Let's suppose you read the first article in this series, and, when your boss or a company executive gave you the responsibility of managing the company's eCommerce initiative, you eagerly agreed. After all, you now know what a company eCommerce initiative is and the role and responsibility of the eCommerce manager. More important, you know the players and departments in your company that you must now approach to create and/or manage that initiative.
So you set up a meeting with the IT, production, and marketing departments or individual personnel, and perhaps your company legal counsel. You make notes on pieces of paper for follow-up exchanges with the same people over the next week, and perhaps you casually banter ideas for the eCommerce initiative with your boss or supervisor over lunch.
You're ready to proceed, right? BUZZ—wrong!
Buying Some Buy-in
As an eCommerce manager, you're among a rare breed of managers who have lots of responsibility, but, more often than not, little authority. eCommerce managers rarely run the departments or oversee the personnel with whom they must work.
Let me explain.
It isn't enough for an eCommerce manager to get informal agreement from the personnel in the various departments that will do the actual work to create and manage the company's digital presence. The eCommerce manager must get formal agreement and signoffs on every step of the process.
Why? Look at it this way. One or two department meetings, brief conversations over the water cooler, or discussions over coffee will not protect you if your solution to the company's eCommerce initiative doesn't finally jive with your boss's notion of an eCommerce storefront. Or perhaps you and your boss have a good working relationship and you intuitively know what he or she wants, but halfway through the project the boss is replaced for some reason. If you haven't documented the goals and objectives of the project, your new boss may disagree with your solution and want to know who gave you the authority to execute the company eCommerce initiative the way you did.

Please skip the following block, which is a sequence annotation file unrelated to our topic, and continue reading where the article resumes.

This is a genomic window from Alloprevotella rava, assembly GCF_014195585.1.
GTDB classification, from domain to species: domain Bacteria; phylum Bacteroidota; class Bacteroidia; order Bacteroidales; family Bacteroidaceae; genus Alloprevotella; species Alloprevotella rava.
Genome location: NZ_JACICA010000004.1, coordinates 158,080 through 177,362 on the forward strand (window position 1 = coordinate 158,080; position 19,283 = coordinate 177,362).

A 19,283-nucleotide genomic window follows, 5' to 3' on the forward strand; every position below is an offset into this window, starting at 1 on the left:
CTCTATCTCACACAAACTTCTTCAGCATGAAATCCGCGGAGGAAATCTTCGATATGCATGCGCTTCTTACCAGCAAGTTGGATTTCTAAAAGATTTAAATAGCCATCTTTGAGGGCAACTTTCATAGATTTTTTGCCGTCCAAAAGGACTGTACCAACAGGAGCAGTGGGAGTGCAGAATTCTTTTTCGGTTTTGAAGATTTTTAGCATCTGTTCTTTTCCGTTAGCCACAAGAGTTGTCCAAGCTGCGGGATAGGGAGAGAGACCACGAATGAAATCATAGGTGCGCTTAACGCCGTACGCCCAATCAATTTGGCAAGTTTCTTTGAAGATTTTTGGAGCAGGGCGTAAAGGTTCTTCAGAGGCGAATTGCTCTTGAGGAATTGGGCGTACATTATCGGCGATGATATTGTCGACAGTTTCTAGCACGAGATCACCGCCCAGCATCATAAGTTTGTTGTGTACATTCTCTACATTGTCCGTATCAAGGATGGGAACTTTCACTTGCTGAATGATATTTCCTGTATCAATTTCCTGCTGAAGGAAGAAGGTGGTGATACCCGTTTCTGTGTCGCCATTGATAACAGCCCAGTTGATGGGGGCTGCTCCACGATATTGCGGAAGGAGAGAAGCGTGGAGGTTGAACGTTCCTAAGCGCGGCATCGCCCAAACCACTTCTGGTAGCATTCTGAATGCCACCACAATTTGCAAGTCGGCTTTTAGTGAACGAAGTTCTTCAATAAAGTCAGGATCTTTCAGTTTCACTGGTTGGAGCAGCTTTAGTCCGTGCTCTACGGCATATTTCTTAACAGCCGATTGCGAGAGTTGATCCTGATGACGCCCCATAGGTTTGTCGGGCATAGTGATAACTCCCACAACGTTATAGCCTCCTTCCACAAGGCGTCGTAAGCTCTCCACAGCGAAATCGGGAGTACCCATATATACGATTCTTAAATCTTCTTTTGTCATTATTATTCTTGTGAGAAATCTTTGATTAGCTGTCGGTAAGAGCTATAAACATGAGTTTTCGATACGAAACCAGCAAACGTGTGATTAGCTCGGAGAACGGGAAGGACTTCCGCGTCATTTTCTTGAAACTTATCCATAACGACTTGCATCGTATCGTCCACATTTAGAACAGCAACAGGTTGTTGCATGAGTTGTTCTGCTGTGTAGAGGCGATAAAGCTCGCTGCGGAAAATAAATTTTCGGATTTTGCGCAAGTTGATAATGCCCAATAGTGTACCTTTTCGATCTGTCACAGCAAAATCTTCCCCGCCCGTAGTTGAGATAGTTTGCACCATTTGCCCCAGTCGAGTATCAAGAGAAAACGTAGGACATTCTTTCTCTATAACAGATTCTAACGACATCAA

You can avoid such situations by creating a formal agreement—put down in clear and concise writing and subsequently signed—with each of the three main departments or individual persons who will build the eCommerce storefront. To fully protect yourself and manage the expectations of your boss, you need to detail—in writing—exactly what you are to do, and an agreed-upon process on how to do it.
Here's what you want from all involved in the eCommerce initiative:
- What are the obligations of all parties on the project?
- By what time should those obligations be met?
- What is the process to fulfill those obligations?